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One day we will return to our pre-Coronavirus lives and Covid-19 (and 2020 in general) will just be a painful memory. But it’s going to take a while, and some things might never be the same again… including the learning sector.
Why do we think learning will have changed forever? The disruption to the sector, and the enforced changes that have had to be made, has given educators all over the world the opportunity to think about how learning is delivered.
In this feature we discuss six ways, we think, learning will never quite be the same ever again.
1. The arrival of tech in learning
It’s strange to think that before Covid-19, many education providers and businesses rarely utilised tech in learning. Even though there have been some meteoric advances in technology, schools, colleges and businesses still largely favoured the traditional face-to-face delivery. However, Lockdown meant that everyone responsible for delivering learning had to totally embrace online learning – almost overnight. There was literally no alternative. And with technology becoming more and more part of life for young people, it’s hard to think that tech won’t have a more prevalent role in education going forward.
2. Redefining the classroom
Until now, the traditional classroom hasn’t changed much since the Victoria era. But Covid-19 is forcing educators into thinking how to best use the classroom in the future. We think that education will embrace more of a blended approach and the classroom will look very different when the restrictions are lifted. Blended learning had already emerged as a far more flexible model for learning. It allows students to work at their own speed (even in the classroom), in groups or even from home. It even frees teachers up to provide extra support to specific students if required.
3. The demand for new skills
Society now needs the workforce to have the kind of skills that will help to see them (and the economy) through another situation like Covid-19. Modern organisations would benefit from people knowing how to work from home effectively, manage stress, balance wellbeing and have a better understanding of health and safety measures. Also, softer skills like resilience, adaptability, creativity, communication and teamwork will perhaps be more important than ever before. Learn about how we can design digital training for you on any topic.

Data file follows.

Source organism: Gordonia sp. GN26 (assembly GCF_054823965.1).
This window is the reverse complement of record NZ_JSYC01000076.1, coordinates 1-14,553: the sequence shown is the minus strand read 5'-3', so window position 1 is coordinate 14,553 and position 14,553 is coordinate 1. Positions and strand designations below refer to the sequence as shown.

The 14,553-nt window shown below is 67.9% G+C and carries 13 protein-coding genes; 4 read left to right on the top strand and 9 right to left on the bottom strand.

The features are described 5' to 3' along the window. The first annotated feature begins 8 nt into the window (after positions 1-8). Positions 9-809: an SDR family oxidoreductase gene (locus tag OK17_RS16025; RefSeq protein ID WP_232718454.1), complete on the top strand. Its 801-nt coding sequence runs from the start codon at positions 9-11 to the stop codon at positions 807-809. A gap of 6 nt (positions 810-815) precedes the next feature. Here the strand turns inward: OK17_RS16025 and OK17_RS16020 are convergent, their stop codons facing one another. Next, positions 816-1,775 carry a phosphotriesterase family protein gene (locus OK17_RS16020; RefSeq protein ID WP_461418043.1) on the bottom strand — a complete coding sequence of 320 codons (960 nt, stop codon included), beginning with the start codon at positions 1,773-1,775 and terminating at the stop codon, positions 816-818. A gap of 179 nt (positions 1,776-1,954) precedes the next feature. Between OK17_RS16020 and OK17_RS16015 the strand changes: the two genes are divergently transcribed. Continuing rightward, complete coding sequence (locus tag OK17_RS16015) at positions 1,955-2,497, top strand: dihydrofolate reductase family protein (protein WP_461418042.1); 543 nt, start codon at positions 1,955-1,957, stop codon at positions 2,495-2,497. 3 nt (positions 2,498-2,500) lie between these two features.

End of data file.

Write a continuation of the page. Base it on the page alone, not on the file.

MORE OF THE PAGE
4. Flexible learning is here to stay… for some
There’s no doubt that classroom learning works for younger children – ask any parents who’s had to home school their kids during Lockdown and I’m sure they’d agree. But what about mature learners? Students over the age of 16, who sometimes must balance work, a family or other commitment with their learning. Does the rigidity of classroom delivery work for that group of learners? Flexible eLearning allows mature self-motivated and busy students to work their learning around day-to-day life. And this could be a real shot in the arm for mature learning.
5. More distance learning
If there’s one thing Lockdown has taught us, it’s that most things can be done remotely. Obviously, there are some exceptions, but overall, learning can be now delivered online. Most educators and learning developers have been quick to find the right platforms, technology and tools to ensure people are getting the training they require. So, who can see learning returning to the way it was pre-Covid-19? By the time the world returns to ‘normal’, organisations would have adapted to online learning, invested in new solutions and they would have learned how much more cost effective it can be.
6. Wider and better choice of courses and content
Most training resources have moved, or are in the process of moving online, and this means that people will have more choice than ever before when it comes to choosing their learning. You could find local businesses working more with national providers, while others may even look internationally for the training materials for the first time – all because the way learning has traditionally been delivered has changed because of Covid-19.
If you would like to speak to the First Media team about creative digital solutions or anything mentioned in this article, email firstname.lastname@example.org or call 01507 607783.